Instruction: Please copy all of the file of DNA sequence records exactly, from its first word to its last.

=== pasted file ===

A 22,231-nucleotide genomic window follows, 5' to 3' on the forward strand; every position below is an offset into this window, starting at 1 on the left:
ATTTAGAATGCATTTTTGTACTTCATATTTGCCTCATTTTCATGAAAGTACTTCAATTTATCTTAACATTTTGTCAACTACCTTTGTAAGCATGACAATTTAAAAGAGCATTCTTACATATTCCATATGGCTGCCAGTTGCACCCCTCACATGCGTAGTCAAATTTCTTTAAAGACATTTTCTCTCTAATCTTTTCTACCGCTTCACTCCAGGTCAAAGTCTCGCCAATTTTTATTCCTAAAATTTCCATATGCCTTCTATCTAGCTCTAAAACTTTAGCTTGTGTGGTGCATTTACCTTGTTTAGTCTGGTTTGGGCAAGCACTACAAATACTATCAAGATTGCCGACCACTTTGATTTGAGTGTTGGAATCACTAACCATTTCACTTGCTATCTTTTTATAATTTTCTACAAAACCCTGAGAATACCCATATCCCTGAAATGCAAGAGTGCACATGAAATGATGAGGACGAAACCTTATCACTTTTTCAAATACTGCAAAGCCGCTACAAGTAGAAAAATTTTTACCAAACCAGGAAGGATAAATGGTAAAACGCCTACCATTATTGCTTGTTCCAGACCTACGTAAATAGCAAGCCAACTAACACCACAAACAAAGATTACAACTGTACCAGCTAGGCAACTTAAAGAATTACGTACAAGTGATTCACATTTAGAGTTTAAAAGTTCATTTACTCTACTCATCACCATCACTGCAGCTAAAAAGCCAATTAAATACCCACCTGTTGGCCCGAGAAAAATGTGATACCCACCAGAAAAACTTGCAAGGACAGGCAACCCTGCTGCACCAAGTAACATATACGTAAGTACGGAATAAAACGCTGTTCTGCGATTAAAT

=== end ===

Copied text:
A 22,231-nucleotide genomic window follows, 5' to 3' on the forward strand; every position below is an offset into this window, starting at 1 on the left:
ATTTAGAATGCATTTTTGTACTTCATATTTGCCTCATTTTCATGAAAGTACTTCAATTTATCTTAACATTTTGTCAACTACCTTTGTAAGCATGACAATTTAAAAGAGCATTCTTACATATTCCATATGGCTGCCAGTTGCACCCCTCACATGCGTAGTCAAATTTCTTTAAAGACATTTTCTCTCTAATCTTTTCTACCGCTTCACTCCAGGTCAAAGTCTCGCCAATTTTTATTCCTAAAATTTCCATATGCCTTCTATCTAGCTCTAAAACTTTAGCTTGTGTGGTGCATTTACCTTGTTTAGTCTGGTTTGGGCAAGCACTACAAATACTATCAAGATTGCCGACCACTTTGATTTGAGTGTTGGAATCACTAACCATTTCACTTGCTATCTTTTTATAATTTTCTACAAAACCCTGAGAATACCCATATCCCTGAAATGCAAGAGTGCACATGAAATGATGAGGACGAAACCTTATCACTTTTTCAAATACTGCAAAGCCGCTACAAGTAGAAAAATTTTTACCAAACCAGGAAGGATAAATGGTAAAACGCCTACCATTATTGCTTGTTCCAGACCTACGTAAATAGCAAGCCAACTAACACCACAAACAAAGATTACAACTGTACCAGCTAGGCAACTTAAAGAATTACGTACAAGTGATTCACATTTAGAGTTTAAAAGTTCATTTACTCTACTCATCACCATCACTGCAGCTAAAAAGCCAATTAAATACCCACCTGTTGGCCCGAGAAAAATGTGATACCCACCAGAAAAACTTGCAAGGACAGGCAACCCTGCTGCACCAAGTAACATATACGTAAGTACGGAATAAAACGCTGTTCTGCGATTAAAT